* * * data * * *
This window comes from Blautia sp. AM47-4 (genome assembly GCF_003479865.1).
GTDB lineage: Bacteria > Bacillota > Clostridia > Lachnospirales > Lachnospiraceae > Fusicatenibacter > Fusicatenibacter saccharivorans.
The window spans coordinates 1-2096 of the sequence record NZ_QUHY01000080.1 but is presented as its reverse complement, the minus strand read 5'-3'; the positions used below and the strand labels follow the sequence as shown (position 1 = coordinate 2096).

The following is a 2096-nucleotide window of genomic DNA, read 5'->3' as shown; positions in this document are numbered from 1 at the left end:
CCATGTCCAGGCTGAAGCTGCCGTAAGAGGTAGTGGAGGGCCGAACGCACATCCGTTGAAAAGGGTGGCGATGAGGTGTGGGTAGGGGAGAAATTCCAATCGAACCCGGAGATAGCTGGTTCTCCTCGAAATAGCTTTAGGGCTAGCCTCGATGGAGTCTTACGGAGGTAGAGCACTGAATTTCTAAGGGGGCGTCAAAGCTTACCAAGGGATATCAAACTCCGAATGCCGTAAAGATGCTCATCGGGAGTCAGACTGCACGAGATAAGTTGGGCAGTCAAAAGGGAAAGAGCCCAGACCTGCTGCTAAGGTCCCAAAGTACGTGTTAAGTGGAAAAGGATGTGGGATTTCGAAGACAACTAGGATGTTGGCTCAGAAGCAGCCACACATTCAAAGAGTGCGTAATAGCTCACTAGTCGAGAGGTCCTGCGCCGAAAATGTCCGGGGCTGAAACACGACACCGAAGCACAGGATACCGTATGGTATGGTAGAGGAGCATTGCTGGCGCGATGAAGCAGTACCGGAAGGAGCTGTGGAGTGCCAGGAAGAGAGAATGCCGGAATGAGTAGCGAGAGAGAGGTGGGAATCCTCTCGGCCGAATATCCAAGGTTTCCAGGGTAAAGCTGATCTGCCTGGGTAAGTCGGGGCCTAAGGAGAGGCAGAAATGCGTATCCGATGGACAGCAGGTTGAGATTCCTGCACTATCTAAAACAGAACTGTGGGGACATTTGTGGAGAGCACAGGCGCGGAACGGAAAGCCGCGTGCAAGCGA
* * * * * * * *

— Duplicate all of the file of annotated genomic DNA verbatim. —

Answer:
This window comes from Blautia sp. AM47-4 (genome assembly GCF_003479865.1).
GTDB lineage: Bacteria > Bacillota > Clostridia > Lachnospirales > Lachnospiraceae > Fusicatenibacter > Fusicatenibacter saccharivorans.
The window spans coordinates 1-2096 of the sequence record NZ_QUHY01000080.1 but is presented as its reverse complement, the minus strand read 5'-3'; the positions used below and the strand labels follow the sequence as shown (position 1 = coordinate 2096).

The following is a 2096-nucleotide window of genomic DNA, read 5'->3' as shown; positions in this document are numbered from 1 at the left end:
CCATGTCCAGGCTGAAGCTGCCGTAAGAGGTAGTGGAGGGCCGAACGCACATCCGTTGAAAAGGGTGGCGATGAGGTGTGGGTAGGGGAGAAATTCCAATCGAACCCGGAGATAGCTGGTTCTCCTCGAAATAGCTTTAGGGCTAGCCTCGATGGAGTCTTACGGAGGTAGAGCACTGAATTTCTAAGGGGGCGTCAAAGCTTACCAAGGGATATCAAACTCCGAATGCCGTAAAGATGCTCATCGGGAGTCAGACTGCACGAGATAAGTTGGGCAGTCAAAAGGGAAAGAGCCCAGACCTGCTGCTAAGGTCCCAAAGTACGTGTTAAGTGGAAAAGGATGTGGGATTTCGAAGACAACTAGGATGTTGGCTCAGAAGCAGCCACACATTCAAAGAGTGCGTAATAGCTCACTAGTCGAGAGGTCCTGCGCCGAAAATGTCCGGGGCTGAAACACGACACCGAAGCACAGGATACCGTATGGTATGGTAGAGGAGCATTGCTGGCGCGATGAAGCAGTACCGGAAGGAGCTGTGGAGTGCCAGGAAGAGAGAATGCCGGAATGAGTAGCGAGAGAGAGGTGGGAATCCTCTCGGCCGAATATCCAAGGTTTCCAGGGTAAAGCTGATCTGCCTGGGTAAGTCGGGGCCTAAGGAGAGGCAGAAATGCGTATCCGATGGACAGCAGGTTGAGATTCCTGCACTATCTAAAACAGAACTGTGGGGACATTTGTGGAGAGCACAGGCGCGGAACGGAAAGCCGCGTGCAAGCGA